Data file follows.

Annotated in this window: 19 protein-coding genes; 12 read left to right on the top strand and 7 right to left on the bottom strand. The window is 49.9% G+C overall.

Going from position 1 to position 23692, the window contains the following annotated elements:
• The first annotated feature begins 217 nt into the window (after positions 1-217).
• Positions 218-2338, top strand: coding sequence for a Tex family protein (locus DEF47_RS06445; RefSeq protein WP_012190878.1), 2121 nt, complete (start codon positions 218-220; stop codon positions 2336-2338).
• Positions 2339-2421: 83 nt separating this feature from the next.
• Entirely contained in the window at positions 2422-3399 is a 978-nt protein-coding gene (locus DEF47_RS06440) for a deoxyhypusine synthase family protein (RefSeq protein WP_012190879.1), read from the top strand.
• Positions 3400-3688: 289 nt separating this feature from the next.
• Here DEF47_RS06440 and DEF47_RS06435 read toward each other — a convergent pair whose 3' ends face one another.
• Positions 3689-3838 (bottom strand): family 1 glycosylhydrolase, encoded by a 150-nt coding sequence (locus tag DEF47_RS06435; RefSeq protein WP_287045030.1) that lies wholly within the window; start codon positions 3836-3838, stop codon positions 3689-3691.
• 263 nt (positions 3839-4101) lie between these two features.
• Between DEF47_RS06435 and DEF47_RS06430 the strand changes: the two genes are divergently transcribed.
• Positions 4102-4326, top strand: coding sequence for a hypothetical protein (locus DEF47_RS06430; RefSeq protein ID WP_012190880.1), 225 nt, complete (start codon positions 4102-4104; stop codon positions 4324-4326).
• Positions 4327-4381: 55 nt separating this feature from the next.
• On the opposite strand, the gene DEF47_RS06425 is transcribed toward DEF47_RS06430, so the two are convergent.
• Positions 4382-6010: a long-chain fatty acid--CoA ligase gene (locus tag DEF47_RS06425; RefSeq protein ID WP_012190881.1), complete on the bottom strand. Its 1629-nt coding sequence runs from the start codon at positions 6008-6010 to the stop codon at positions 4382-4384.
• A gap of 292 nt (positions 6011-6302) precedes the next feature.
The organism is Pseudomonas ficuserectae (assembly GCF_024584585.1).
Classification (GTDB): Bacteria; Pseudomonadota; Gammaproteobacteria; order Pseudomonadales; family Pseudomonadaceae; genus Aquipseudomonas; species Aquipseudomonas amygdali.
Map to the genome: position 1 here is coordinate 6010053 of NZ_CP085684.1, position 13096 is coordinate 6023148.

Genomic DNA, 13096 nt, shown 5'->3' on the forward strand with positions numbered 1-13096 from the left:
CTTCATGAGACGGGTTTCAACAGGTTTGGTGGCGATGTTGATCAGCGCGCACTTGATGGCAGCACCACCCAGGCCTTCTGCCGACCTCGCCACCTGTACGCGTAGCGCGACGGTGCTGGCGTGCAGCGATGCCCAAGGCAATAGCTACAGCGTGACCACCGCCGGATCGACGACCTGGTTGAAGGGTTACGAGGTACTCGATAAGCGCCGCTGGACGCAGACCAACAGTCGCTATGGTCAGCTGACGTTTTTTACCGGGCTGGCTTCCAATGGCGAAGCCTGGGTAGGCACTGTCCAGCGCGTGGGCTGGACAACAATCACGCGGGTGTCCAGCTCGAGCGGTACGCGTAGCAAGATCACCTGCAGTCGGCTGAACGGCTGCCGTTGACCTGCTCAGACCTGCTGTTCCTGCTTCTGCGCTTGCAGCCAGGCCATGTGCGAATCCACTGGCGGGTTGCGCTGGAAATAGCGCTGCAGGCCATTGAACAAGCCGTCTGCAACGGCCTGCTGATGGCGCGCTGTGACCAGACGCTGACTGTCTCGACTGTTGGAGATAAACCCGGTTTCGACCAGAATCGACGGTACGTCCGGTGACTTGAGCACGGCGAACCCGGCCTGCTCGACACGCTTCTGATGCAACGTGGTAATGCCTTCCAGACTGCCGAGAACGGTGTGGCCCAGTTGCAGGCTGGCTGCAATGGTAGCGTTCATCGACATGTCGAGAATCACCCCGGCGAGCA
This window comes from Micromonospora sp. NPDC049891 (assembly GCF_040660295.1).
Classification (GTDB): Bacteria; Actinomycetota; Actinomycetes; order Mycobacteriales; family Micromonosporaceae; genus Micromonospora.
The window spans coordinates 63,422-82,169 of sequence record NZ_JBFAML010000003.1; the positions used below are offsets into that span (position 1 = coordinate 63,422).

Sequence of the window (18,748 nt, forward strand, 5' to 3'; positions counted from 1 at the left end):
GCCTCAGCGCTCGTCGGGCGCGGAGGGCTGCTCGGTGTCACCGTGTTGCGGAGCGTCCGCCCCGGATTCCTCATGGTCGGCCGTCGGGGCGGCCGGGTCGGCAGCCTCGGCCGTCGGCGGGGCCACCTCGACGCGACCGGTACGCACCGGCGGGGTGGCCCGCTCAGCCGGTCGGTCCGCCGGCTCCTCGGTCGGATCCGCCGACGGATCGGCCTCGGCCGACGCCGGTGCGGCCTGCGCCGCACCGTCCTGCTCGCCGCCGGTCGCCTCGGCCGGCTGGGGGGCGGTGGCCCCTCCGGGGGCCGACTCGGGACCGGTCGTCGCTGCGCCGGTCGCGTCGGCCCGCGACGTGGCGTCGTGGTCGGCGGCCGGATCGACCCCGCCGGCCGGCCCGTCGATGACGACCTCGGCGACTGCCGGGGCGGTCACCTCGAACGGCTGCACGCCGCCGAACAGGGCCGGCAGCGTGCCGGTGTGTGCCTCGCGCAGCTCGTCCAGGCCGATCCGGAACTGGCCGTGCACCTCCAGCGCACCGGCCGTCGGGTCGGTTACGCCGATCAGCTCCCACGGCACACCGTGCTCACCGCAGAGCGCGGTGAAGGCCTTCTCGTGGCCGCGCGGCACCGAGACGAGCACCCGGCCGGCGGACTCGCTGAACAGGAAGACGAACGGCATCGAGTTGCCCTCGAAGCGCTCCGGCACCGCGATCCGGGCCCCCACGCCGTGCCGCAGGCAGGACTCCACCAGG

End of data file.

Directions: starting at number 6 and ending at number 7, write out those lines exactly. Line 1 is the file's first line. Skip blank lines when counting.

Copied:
• Entirely contained in the window at positions 2422-3399 is a 978-nt protein-coding gene (locus DEF47_RS06440) for a deoxyhypusine synthase family protein (RefSeq protein WP_012190879.1), read from the top strand.
• Positions 3400-3688: 289 nt separating this feature from the next.